Water purification generally means freeing water from any kind of impurity it contains, such as contaminants or micro organisms. Water purification is not a very one-sided process; the purification process contains many steps. The steps that need to be progressed depend on the kind of impurities that are found in the water. This can differ very much for different types of water. In which ways is polluted water treated?
Before the purification process begins some contaminants, such as oil, can be settled in a settling tank. They can then be removed easily, after they have reached the bottom of the tank.
Removal of dangerous microorganisms
Often polluted water has to be freed from microorganisms. The water is than disinfected, usually by means of chlorination.
Removal of dissolved solids
Microrganisms are not only a threat to water; they can also be an advantage when it comes to water purification processes. They can convert harmful contaminants to harmless substances. This biological purification process usually takes a long time and it is only used for water that is polluted with contaminants that the microrganisms, usually bacteria, can convert.
Physical/ chemical techniques
When treatment by microrganisms is not an option we often use different treatment techniques, called physical/ chemical treatment techniques. Chemical treatment often deals with the addition of certain chemicals, in order to make sure that the contaminants change structure and can then be removed more easily. Fertilizers such as nitrates are removed this way. Removal of contaminants can also be done through more difficult specific chemical processes. It takes a lot of education to fully understand these purification steps. Physical treatment usually deals with purification steps such as filtration. More information on water treatment chemicals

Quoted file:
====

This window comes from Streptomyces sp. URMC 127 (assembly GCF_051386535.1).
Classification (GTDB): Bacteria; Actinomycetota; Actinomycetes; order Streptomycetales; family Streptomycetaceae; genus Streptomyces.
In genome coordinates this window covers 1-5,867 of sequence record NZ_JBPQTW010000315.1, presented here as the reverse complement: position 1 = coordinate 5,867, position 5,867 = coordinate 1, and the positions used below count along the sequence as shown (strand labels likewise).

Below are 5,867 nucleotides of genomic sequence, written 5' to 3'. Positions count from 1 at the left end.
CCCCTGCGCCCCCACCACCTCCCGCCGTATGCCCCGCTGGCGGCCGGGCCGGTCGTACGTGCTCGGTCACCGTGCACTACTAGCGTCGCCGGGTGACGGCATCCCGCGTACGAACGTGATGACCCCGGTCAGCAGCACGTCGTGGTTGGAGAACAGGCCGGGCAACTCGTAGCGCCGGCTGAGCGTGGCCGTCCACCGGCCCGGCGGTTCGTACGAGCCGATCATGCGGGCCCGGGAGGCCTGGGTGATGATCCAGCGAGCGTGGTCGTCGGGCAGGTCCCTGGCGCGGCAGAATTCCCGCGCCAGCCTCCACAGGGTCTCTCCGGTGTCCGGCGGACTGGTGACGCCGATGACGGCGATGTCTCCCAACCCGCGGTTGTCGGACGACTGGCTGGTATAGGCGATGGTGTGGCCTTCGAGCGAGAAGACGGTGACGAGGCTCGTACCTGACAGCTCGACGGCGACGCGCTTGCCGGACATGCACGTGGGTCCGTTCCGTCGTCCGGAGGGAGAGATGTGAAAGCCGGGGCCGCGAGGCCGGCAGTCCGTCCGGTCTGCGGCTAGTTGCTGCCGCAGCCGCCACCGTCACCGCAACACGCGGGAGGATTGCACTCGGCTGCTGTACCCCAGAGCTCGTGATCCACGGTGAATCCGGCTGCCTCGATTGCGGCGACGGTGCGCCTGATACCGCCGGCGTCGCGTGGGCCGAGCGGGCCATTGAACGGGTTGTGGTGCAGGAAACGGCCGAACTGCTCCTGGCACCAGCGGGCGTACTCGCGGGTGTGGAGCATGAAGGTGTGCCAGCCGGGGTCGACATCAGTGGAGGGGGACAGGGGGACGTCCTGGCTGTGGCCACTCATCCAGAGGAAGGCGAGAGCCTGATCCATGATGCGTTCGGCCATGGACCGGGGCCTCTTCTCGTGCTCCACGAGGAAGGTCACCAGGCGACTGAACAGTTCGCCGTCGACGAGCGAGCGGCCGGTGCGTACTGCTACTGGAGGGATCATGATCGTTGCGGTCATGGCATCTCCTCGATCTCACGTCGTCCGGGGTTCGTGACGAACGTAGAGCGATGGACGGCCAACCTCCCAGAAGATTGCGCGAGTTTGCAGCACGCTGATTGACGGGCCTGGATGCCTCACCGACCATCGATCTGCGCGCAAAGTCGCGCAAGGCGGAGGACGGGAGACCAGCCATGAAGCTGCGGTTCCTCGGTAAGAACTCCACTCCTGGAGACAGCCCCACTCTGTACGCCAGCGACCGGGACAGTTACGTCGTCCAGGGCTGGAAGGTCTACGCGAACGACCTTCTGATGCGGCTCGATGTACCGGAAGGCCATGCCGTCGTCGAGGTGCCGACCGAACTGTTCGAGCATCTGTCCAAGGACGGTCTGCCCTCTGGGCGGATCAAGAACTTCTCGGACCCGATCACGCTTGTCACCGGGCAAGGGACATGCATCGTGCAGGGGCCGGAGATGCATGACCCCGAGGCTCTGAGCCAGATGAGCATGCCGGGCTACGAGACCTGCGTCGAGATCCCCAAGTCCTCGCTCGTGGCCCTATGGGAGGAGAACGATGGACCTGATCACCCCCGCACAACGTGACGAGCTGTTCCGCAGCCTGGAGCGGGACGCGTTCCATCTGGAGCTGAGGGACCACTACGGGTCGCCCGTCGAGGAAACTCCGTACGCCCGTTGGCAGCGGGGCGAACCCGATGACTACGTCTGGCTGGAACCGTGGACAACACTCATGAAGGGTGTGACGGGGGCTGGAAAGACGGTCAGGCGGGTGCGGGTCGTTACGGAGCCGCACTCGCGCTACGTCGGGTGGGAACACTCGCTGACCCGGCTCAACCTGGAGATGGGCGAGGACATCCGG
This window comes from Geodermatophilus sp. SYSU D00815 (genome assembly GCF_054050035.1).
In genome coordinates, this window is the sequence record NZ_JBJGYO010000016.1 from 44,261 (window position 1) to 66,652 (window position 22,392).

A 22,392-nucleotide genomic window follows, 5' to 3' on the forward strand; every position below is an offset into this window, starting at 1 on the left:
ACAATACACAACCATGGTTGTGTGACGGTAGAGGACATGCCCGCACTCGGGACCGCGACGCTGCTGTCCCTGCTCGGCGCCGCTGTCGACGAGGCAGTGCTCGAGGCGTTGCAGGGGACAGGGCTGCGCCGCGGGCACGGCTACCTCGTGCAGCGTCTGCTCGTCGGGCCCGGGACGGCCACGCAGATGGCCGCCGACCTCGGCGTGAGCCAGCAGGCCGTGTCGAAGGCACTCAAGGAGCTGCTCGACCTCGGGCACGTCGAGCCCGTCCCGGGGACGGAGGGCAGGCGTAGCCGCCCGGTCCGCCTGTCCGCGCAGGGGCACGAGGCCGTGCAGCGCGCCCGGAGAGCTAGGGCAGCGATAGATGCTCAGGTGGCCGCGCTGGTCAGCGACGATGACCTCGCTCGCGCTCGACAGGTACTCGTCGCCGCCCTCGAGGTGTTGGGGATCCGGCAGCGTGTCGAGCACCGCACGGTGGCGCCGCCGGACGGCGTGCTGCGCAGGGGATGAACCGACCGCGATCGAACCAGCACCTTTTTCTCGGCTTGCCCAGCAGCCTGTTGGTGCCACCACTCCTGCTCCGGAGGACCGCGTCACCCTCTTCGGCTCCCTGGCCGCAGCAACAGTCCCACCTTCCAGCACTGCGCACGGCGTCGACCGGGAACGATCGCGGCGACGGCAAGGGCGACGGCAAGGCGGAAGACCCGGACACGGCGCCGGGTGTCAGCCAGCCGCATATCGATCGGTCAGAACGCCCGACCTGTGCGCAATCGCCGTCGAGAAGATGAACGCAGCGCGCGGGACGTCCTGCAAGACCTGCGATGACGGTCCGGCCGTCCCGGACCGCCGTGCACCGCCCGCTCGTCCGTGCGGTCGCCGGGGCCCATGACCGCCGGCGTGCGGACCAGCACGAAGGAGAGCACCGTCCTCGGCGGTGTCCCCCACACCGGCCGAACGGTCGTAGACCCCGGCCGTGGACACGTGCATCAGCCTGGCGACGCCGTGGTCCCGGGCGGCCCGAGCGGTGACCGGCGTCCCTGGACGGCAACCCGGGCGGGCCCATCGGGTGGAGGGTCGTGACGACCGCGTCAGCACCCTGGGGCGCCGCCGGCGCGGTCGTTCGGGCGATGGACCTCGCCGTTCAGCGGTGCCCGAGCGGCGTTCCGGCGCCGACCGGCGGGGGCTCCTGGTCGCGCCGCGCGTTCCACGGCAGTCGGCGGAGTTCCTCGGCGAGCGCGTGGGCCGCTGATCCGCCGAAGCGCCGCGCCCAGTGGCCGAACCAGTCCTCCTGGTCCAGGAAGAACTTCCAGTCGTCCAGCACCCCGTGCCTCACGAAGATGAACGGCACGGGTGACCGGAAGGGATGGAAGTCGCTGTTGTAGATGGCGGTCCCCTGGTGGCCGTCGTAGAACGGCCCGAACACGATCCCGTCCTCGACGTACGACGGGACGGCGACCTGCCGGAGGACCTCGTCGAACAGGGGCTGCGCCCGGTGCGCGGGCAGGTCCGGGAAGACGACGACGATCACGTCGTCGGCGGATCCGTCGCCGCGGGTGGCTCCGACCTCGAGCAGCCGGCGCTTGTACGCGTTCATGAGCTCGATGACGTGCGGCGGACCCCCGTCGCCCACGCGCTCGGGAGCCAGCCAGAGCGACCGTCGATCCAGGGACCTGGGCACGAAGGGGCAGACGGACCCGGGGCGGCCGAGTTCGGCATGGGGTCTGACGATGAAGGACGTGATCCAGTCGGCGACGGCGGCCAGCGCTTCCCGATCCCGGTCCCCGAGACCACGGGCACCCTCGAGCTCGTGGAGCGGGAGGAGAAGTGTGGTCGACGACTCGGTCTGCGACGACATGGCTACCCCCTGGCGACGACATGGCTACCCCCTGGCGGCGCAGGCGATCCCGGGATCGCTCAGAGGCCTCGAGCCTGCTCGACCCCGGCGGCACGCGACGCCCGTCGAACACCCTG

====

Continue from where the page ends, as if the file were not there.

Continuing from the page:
Water pollution treatment process
More detailed descriptions of water purification steps are available here How can bacteria be removed from water?
Bacteria and other microorganisms are removed from water through disinfection. This means that certain substances are added to kill the bacteria, these are called biocides. Sometimes disinfection can also be done with UV-light.
10 STEPS IN THE PURIFICATION OF WATER
Step 1: Ion Exchange
The complex process of purification begins with the removal of various metal ions through a process known as ion exchange. Sometimes referred to as water "softening", ion exchange utilizes large tanks which are filled with a special resin which carries a slight negative charge. The resin serves as a reservoir for a large number of positively charged potassium ions. As the water passes through the ion exchange system, metallic ions, which carry a relatively strong positive electric charge, displace the weaker charged potassium ions. The metallic ions are trapped via electromagnetic attraction to the resin beads. The ion exchange beds are automatically regenerated at prescribed intervals (every 6000 gallons). Ion exchange provides effective removal of the metals responsible for "hard water" pipe scaling and deposits. Additionally, the process removes various heavy metals, such as lead, iron, mercury and cadmium, many of which have been associated with a number of well-publicized health concerns. Step 2: Granular Activated Carbon
Once the water passes through the ion exchange system it moves into an oversized granular activated carbon bed. Carbon filtration, which utilizes a process known as adsorption, is a particularly effective technique for chlorine removal. Pesticides, herbicides and other organic contaminants (especially volatile organic) are also removed at this stage. Carbon also does an excellent job of removing trihalomethanes (THM's) from the water which are the result of chlorination of the public water supply. THM's are known carcinogens. Granular activated carbon filtration is the...